Selected Other Works

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“The Scientific Report Guiding the US Dietary Guidelines: Is it Scientific?”

It has a big impact on the diet of American citizens, and those of most Western nations, so why does the expert advice underpinning US government dietary guidelines not take account of all the relevant scientific evidence? Nina Teicholz reports.

WSJ

Op-ed with Steve Nissen, Chief Cardiologist of the Cleveland Clinic: “The Food Pyramid Scheme”

The feds’ dietary guide is based on dubious science – and now Congress wants an impartial review.

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Op-ed: “The Government’s Bad Diet Advice”

For two generations, Americans ate fewer eggs and other animal products because policy makers told them that fat and cholesterol were bad for their health. Now both dogmas have been debunked in quick succession.

WSJ

Op-ed: “The Last Anti-Fat Crusaders”

The low-fat-diet regimen is turning out to be based on bad science, but the USDA has been slow to catch on.

CNN

Op-ed: “Our Fear of Fat is Melting”

(CNN) — Eating fat helps heart health and weight loss, concluded a widely reported clinical trial this week.

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Op-ed: “Don’t Scapegoat Big Sugar. Lots of Food Producers Profited From the Demonization of Fat.”

The recent revelation that Harvard scientists were paid off to downplay sugar’s harms in the 1960s shows how the food industry shockingly manipulated nutrition science for decades. Yet the news media has given the sugar industry too much credit. The real story about how sugar got a pass — while dietary fat and cholesterol were blamed for heart disease — reveals that other industries played a role, as did, surprisingly, many of the country’s leading scientists.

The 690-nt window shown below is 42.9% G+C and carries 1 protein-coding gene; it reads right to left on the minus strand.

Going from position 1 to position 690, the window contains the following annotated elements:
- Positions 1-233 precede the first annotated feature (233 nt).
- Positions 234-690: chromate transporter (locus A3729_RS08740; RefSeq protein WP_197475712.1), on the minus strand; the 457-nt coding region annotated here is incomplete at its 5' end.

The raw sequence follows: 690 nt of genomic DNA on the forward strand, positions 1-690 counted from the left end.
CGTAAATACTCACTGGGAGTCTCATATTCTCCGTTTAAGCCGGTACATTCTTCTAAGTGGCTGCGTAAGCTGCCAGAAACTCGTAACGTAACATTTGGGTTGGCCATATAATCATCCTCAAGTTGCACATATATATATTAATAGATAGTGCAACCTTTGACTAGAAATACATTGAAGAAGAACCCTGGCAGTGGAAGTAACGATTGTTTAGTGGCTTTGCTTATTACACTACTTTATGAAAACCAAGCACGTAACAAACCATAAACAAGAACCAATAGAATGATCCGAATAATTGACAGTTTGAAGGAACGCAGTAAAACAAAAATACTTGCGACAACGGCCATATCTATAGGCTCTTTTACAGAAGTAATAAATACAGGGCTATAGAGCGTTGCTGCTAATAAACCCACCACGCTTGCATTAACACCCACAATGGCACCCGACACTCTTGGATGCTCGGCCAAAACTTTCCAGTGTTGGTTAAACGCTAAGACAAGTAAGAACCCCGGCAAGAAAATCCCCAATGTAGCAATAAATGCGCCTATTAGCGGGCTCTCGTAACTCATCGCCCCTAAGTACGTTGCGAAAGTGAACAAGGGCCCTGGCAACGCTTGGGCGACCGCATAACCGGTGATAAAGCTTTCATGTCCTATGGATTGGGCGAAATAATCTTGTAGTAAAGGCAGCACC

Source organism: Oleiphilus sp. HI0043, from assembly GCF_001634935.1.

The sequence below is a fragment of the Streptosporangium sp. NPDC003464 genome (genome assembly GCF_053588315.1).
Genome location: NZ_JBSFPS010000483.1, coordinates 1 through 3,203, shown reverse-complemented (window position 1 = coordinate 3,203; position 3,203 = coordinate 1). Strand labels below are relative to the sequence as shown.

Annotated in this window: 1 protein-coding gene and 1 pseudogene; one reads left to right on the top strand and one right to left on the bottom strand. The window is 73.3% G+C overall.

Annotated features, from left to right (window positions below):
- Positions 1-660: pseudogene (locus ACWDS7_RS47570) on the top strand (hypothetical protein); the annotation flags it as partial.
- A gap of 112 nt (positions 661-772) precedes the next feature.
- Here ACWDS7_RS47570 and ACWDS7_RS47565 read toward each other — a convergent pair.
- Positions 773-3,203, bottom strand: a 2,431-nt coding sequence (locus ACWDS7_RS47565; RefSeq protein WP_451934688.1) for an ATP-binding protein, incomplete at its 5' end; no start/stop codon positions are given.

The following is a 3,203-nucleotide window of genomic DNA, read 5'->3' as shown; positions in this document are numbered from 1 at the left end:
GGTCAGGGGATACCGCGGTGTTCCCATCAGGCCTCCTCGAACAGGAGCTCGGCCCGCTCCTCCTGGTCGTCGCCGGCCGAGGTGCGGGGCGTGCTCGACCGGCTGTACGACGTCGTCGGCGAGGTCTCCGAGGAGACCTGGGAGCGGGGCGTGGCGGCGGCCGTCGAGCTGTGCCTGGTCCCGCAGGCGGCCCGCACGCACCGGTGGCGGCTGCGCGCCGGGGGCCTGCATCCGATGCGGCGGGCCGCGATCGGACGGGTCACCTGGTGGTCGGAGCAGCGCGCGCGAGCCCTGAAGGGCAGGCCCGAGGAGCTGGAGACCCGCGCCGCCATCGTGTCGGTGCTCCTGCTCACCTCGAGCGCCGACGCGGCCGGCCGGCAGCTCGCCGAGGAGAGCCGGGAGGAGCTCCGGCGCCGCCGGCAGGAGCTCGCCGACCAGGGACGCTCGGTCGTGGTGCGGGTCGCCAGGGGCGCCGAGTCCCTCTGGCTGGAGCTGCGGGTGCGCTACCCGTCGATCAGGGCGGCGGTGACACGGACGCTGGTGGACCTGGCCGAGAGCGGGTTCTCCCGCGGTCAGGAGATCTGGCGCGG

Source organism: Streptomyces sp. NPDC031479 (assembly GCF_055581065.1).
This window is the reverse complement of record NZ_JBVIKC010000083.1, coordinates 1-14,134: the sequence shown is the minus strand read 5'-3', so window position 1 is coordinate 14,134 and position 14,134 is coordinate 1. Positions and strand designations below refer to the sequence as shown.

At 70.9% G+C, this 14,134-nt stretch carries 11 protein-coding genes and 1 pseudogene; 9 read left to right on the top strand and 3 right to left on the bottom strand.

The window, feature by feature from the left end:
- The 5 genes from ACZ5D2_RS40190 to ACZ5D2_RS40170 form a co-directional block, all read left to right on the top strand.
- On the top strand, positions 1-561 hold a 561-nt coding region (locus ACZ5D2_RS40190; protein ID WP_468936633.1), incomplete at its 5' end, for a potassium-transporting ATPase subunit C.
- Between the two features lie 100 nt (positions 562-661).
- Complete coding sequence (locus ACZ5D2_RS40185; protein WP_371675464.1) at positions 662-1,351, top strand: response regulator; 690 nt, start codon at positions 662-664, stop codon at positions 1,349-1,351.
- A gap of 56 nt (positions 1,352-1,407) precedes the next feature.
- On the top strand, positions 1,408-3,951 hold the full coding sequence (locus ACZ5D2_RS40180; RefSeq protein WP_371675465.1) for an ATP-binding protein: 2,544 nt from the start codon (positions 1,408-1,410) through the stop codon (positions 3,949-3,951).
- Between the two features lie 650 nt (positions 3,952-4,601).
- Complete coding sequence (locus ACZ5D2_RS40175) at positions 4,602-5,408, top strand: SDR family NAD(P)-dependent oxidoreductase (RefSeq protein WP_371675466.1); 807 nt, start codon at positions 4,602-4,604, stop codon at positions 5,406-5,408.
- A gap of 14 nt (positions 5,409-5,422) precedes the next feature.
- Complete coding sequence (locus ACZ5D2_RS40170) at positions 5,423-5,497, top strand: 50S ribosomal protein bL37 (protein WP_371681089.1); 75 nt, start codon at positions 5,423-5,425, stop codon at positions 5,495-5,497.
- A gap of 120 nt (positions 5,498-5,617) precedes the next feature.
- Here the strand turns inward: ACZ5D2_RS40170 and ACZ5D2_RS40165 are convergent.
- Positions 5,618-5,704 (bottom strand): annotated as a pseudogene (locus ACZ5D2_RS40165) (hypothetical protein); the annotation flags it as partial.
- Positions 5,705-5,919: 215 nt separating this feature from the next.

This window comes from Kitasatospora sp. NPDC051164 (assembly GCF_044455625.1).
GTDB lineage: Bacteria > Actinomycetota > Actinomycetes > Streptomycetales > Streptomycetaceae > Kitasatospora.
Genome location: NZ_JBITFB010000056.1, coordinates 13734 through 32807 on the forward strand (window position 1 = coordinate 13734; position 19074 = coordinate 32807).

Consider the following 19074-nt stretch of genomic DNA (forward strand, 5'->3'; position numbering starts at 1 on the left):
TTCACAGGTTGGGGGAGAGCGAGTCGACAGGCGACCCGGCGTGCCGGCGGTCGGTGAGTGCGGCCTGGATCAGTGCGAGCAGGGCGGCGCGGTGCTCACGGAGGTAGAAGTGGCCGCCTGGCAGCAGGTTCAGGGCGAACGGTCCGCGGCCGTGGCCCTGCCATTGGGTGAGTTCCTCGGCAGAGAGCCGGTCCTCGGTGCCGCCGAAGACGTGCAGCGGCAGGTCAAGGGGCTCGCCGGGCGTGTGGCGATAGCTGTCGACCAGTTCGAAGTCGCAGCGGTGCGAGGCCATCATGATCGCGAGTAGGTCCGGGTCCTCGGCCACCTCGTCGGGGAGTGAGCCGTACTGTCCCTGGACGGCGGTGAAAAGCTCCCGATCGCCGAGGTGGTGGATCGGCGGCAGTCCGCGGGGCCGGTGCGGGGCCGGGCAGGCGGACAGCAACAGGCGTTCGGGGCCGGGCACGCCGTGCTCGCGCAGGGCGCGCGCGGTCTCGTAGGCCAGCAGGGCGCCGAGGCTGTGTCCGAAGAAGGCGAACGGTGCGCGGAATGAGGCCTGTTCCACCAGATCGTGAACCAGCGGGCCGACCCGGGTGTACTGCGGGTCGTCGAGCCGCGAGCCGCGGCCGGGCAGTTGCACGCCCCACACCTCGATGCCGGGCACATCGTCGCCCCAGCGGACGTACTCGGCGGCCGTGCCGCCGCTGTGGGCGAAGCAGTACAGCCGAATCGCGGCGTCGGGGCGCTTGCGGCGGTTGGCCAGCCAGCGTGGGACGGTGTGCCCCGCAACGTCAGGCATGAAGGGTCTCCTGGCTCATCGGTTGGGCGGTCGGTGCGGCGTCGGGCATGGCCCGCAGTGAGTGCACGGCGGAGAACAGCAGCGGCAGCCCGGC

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“The Science of Saturated Fat: A Big Fat Surprise About Nutrition?”

The science linking saturated fats to heart disease and other health issues has never been sound. Nina Teicholz looks at how governments started advising incorrectly on diets.

Gourmet

“Heart Breaker”

The science linking saturated fats to heart disease and other health issues has never been sound. Nina Teicholz looks at how governments started advising incorrectly on diets.

WSJ

“The Questionable Link Between Saturated Fat and Heart Disease”
Weekend Opinion Piece in The Wall Street Journal

Are butter, cheese and steak really bad for you? The dubious science behind the anti-fat crusade.

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“What if Bad Fat is Actually Good for You?”

For decades, Americans have been told that saturated fat clogs arteries and causes heart disease. But there’s just one problem: No one’s ever proved it.

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“The Big Fat Surprise: Toxic Heated Oils”

This fascinating material is excerpted from The Big Fat Surprise: Why Butter, Meat & Cheese Belong in a Healthy Diet by Nina Teicholz, reprinted with permission of Simon & Schuster. The effort to remove trans fats from the diet has been largely successful; unfortunately, what restaurants, fast food establishments and food processing companies are now using may be much worse.

The Atlantic

“How We Got Red Meat Wrong”

The idea that red meat is a principal dietary culprit has pervaded our national conversation for decades. We have been led to believe that we’ve strayed from a more perfect, less meat-filled past. Most prominently, when Senator McGovern announced his Senate committee’s report, called Dietary Goals, at a press conference in 1977, he expressed a gloomy outlook about where the American diet was heading.

The Atlantic

“The Limits of Sugar Guidelines”

Is there a danger in governments offering too-specific advice on sugar consumption?